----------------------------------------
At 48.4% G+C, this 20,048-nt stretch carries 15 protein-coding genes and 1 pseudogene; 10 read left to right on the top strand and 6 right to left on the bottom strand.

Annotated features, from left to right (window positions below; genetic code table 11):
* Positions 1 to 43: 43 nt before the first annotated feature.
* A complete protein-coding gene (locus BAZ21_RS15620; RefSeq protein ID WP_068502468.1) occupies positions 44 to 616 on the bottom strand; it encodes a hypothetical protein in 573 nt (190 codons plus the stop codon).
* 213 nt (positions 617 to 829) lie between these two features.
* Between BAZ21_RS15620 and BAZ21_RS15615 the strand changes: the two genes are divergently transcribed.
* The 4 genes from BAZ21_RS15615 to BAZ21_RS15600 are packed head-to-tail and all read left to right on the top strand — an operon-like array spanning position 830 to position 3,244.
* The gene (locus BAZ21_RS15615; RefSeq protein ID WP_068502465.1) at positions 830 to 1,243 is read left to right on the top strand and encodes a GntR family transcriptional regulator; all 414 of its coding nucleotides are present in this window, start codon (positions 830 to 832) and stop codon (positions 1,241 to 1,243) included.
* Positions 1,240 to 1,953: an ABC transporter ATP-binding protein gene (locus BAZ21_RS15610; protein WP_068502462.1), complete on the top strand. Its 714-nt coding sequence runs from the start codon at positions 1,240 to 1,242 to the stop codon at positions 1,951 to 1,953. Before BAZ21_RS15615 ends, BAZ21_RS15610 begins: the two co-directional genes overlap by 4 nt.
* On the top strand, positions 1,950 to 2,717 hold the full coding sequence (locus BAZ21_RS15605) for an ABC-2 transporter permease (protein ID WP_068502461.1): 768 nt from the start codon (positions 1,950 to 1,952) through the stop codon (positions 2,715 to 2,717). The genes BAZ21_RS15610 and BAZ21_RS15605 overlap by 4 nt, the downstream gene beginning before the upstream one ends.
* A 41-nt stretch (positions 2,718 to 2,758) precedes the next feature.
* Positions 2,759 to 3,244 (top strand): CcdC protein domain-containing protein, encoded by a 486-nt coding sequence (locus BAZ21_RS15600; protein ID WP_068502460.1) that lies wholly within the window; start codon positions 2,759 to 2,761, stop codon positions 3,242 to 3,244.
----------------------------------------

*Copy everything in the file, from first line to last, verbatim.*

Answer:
At 48.4% G+C, this 20,048-nt stretch carries 15 protein-coding genes and 1 pseudogene; 10 read left to right on the top strand and 6 right to left on the bottom strand.

Annotated features, from left to right (window positions below; genetic code table 11):
* Positions 1 to 43: 43 nt before the first annotated feature.
* A complete protein-coding gene (locus BAZ21_RS15620; RefSeq protein ID WP_068502468.1) occupies positions 44 to 616 on the bottom strand; it encodes a hypothetical protein in 573 nt (190 codons plus the stop codon).
* 213 nt (positions 617 to 829) lie between these two features.
* Between BAZ21_RS15620 and BAZ21_RS15615 the strand changes: the two genes are divergently transcribed.
* The 4 genes from BAZ21_RS15615 to BAZ21_RS15600 are packed head-to-tail and all read left to right on the top strand — an operon-like array spanning position 830 to position 3,244.
* The gene (locus BAZ21_RS15615; RefSeq protein ID WP_068502465.1) at positions 830 to 1,243 is read left to right on the top strand and encodes a GntR family transcriptional regulator; all 414 of its coding nucleotides are present in this window, start codon (positions 830 to 832) and stop codon (positions 1,241 to 1,243) included.
* Positions 1,240 to 1,953: an ABC transporter ATP-binding protein gene (locus BAZ21_RS15610; protein WP_068502462.1), complete on the top strand. Its 714-nt coding sequence runs from the start codon at positions 1,240 to 1,242 to the stop codon at positions 1,951 to 1,953. Before BAZ21_RS15615 ends, BAZ21_RS15610 begins: the two co-directional genes overlap by 4 nt.
* On the top strand, positions 1,950 to 2,717 hold the full coding sequence (locus BAZ21_RS15605) for an ABC-2 transporter permease (protein ID WP_068502461.1): 768 nt from the start codon (positions 1,950 to 1,952) through the stop codon (positions 2,715 to 2,717). The genes BAZ21_RS15610 and BAZ21_RS15605 overlap by 4 nt, the downstream gene beginning before the upstream one ends.
* A 41-nt stretch (positions 2,718 to 2,758) precedes the next feature.
* Positions 2,759 to 3,244 (top strand): CcdC protein domain-containing protein, encoded by a 486-nt coding sequence (locus BAZ21_RS15600; protein ID WP_068502460.1) that lies wholly within the window; start codon positions 2,759 to 2,761, stop codon positions 3,242 to 3,244.